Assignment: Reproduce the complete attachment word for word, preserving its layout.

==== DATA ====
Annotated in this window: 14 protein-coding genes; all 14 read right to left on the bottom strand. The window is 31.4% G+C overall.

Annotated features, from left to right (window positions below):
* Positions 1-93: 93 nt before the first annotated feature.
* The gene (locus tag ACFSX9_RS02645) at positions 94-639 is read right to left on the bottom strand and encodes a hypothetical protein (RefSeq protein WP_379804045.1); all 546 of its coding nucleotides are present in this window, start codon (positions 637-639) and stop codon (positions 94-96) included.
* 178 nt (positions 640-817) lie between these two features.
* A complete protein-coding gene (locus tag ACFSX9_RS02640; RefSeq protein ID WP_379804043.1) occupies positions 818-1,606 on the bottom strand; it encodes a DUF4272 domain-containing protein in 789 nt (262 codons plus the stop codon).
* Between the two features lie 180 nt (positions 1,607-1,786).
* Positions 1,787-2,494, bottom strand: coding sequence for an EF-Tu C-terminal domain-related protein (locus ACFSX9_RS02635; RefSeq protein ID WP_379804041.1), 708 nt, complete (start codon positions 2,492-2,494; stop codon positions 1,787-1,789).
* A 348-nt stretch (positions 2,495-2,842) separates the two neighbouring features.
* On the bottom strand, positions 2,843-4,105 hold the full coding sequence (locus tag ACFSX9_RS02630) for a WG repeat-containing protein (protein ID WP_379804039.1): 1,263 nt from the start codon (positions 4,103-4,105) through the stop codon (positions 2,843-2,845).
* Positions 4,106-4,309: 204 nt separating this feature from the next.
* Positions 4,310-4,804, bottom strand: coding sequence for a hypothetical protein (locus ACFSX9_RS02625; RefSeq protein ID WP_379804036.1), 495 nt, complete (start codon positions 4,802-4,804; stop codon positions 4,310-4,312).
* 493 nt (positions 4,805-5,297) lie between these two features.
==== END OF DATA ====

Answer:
Annotated in this window: 14 protein-coding genes; all 14 read right to left on the bottom strand. The window is 31.4% G+C overall.

Annotated features, from left to right (window positions below):
* Positions 1-93: 93 nt before the first annotated feature.
* The gene (locus tag ACFSX9_RS02645) at positions 94-639 is read right to left on the bottom strand and encodes a hypothetical protein (RefSeq protein WP_379804045.1); all 546 of its coding nucleotides are present in this window, start codon (positions 637-639) and stop codon (positions 94-96) included.
* 178 nt (positions 640-817) lie between these two features.
* A complete protein-coding gene (locus tag ACFSX9_RS02640; RefSeq protein ID WP_379804043.1) occupies positions 818-1,606 on the bottom strand; it encodes a DUF4272 domain-containing protein in 789 nt (262 codons plus the stop codon).
* Between the two features lie 180 nt (positions 1,607-1,786).
* Positions 1,787-2,494, bottom strand: coding sequence for an EF-Tu C-terminal domain-related protein (locus ACFSX9_RS02635; RefSeq protein ID WP_379804041.1), 708 nt, complete (start codon positions 2,492-2,494; stop codon positions 1,787-1,789).
* A 348-nt stretch (positions 2,495-2,842) separates the two neighbouring features.
* On the bottom strand, positions 2,843-4,105 hold the full coding sequence (locus tag ACFSX9_RS02630) for a WG repeat-containing protein (protein ID WP_379804039.1): 1,263 nt from the start codon (positions 4,103-4,105) through the stop codon (positions 2,843-2,845).
* Positions 4,106-4,309: 204 nt separating this feature from the next.
* Positions 4,310-4,804, bottom strand: coding sequence for a hypothetical protein (locus ACFSX9_RS02625; RefSeq protein ID WP_379804036.1), 495 nt, complete (start codon positions 4,802-4,804; stop codon positions 4,310-4,312).
* 493 nt (positions 4,805-5,297) lie between these two features.